- John Gregson, Muriel Pavlow, Barry Fitzgerald, June Thorburn, Noel Purcell, Maire Kean, Eddie Byrne, Liam Redmond and others
- Catherine Cookson and Patrick Kirwan
- George Pollock
- George H. Brown
Rooney's the name - and did ever a bachelor have such troubles? He's as fine a figure of a man as ever walked down O'Connell Street, Dublin: he has a good, steady job with the City Corporation, and he's a champion at the Gaelic sport of hurley - but his trouble is with the ladies, and the landladies most of all! They start by renting him a room, and finish by wanting to share his life.
Five times in eleven months he has moved to new lodgings, his removal van a dustcart - for James Ignatius Rooney is a dustman and proud of it!
Mrs. Wall is the latest in the long line of such landladies, and when she starts bringing him tea in bed, Rooney knows it's time to decamp again. His colleagues (Tim, Joe and Micky) carry out the usual plan - and the furniture!
It is Mr. Doolan, lawyer and Chairman of the All-Ireland Hurley Selection Committee, who recommends Rooney to the household of the widowed Mrs. O'Flynn and her two daughters, Doreen and Sheila. A proud family, the O'Flynns are not keen to take in any lodger at all, but Mr. Doolan is a great man and so they agree: although they're all the more shocked when they find out Rooney's profession! Mrs. O'Flynn's niece, Maire, is the family drudge, and her only ally is the grand old man of the family, their bed-ridden, gravely ill Grandpa. Thankfully they both like Rooney, no matter what his job is.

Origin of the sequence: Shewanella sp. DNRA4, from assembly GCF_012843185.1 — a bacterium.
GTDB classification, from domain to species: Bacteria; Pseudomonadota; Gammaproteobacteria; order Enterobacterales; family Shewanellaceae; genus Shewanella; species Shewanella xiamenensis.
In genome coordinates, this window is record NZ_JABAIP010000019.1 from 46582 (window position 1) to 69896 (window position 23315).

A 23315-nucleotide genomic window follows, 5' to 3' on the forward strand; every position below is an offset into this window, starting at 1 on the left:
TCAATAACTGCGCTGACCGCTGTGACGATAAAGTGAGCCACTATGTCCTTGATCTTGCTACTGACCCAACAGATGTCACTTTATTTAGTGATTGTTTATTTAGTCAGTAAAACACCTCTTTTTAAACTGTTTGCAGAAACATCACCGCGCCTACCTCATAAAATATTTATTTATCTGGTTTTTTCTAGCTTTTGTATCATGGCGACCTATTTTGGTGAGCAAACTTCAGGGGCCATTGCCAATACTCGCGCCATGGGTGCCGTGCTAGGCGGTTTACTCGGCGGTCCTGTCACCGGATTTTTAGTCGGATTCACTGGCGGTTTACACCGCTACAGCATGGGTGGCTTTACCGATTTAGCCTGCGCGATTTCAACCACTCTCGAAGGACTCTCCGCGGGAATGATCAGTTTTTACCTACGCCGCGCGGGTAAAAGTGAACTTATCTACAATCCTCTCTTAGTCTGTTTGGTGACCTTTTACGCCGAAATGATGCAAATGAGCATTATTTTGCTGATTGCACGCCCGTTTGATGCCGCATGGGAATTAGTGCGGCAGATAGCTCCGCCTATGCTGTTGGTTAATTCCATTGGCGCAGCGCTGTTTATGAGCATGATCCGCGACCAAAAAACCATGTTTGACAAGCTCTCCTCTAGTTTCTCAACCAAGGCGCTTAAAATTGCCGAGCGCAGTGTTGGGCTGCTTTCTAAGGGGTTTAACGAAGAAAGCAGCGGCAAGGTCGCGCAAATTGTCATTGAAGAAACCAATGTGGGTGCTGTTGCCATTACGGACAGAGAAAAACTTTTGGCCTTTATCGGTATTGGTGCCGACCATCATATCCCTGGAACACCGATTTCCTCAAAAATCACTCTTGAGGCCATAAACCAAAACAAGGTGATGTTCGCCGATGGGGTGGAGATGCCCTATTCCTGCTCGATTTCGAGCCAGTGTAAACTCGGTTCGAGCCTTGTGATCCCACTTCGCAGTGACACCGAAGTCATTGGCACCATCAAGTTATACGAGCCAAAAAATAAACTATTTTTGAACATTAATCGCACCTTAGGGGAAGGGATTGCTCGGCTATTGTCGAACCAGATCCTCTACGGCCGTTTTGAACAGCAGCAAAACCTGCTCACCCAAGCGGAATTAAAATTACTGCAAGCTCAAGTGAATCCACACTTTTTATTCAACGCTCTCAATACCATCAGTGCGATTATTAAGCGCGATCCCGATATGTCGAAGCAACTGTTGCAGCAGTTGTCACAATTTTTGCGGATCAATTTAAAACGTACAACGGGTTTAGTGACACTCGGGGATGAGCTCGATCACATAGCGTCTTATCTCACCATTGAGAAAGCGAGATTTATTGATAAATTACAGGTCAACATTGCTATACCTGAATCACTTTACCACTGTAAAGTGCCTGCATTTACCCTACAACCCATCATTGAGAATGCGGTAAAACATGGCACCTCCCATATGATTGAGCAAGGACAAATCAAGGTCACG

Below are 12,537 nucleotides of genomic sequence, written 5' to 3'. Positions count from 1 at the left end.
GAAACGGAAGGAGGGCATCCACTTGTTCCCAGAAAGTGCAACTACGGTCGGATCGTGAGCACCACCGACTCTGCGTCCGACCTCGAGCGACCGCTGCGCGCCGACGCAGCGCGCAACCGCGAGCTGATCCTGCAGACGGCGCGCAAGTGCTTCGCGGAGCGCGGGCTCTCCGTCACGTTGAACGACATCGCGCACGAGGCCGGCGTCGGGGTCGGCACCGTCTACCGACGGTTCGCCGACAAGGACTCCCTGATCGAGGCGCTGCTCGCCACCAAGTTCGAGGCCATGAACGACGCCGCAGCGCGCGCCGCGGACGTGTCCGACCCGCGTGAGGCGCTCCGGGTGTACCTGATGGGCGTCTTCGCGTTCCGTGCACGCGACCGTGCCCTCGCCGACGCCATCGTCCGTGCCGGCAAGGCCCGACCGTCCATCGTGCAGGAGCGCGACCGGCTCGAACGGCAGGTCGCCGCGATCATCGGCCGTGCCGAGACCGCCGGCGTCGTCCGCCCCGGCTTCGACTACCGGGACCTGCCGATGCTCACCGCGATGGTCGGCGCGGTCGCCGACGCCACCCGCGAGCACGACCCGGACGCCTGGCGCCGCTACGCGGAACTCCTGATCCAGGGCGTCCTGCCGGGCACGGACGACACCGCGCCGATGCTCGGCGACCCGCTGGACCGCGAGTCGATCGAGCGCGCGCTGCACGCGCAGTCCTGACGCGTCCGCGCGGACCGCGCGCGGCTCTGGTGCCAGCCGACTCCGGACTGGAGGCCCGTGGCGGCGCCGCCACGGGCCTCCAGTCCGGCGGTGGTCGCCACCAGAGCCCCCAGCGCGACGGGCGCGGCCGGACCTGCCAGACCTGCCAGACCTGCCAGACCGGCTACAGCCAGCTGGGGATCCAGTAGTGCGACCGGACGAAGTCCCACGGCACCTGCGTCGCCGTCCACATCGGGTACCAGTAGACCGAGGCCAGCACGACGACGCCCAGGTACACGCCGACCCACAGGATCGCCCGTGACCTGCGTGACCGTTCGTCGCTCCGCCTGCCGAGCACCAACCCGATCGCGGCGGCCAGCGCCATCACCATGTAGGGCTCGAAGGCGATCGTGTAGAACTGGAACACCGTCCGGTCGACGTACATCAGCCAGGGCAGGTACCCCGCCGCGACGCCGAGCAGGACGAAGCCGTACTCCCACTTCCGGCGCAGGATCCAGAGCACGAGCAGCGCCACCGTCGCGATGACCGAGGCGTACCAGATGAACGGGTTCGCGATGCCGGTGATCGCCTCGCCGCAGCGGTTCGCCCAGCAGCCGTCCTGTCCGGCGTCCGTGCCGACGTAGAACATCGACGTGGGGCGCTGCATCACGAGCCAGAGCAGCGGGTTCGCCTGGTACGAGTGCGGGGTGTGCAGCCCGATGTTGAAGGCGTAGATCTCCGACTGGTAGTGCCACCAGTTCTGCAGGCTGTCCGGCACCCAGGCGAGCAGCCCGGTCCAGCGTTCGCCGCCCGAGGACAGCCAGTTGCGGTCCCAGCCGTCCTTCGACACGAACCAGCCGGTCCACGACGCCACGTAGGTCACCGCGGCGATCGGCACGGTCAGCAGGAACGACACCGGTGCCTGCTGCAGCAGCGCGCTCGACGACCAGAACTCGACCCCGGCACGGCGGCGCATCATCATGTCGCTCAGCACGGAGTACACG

When word gets round that Mr. Doolan has promised Rooney big things, both Doreen and her mother alike begin to look at James differently. Isn't he, after all, the sort of man who might make a woman a good husband?
Soon, the truth is out: Rooney is selected to play in the all-Ireland hurley finals, whilst Maire receives a letter she is secretive about, raising her aunt's suspicions. Later the same night Maire returns home by taxi: a new hair style, a splendid new outfit, and a selection of gifts for the family - the best money can buy. It's a scandal, they fear; surely she is up to no good!
Only Rooney guesses the truth - that the anonymous letter included news of a financial gift from Grandpa, keen to see her happy before he dies. Sure enough, a few days later he does just that. He leaves no will, but instructs the family solicitor, Mr Doolan, that most of his legacy should go to Maire - including the leasehold on the house.
The day of the funeral coincides with the hurley final, and Rooney's side finds itself triumphant, with Rooney himself scoring a late, winning goal. He finds himself champion of the city, but, returning home, is aghast to find Maire arrested on a theft charge. A stolen necklace has been found on her person, and of course the rest of the family are sure of her guilt. But Rooney knows better: he knows he found the jewellery in a dustbin on his rounds and gave it to her as a gift. Rushing off by horse and cart, he seeks to gather the evidence to free the girl - and maybe finally realise that he has finally fallen in love.
- As Irish as the blarney - and as funny as they come!
- UK certificate
- 88 minutes
- Release date
- Production company
- Black and white
- Title song Rooney sung by Michael Holliday.
- Laugh track
- Last repeat
- Friday 6th December 2019 at 1:30am on TPTV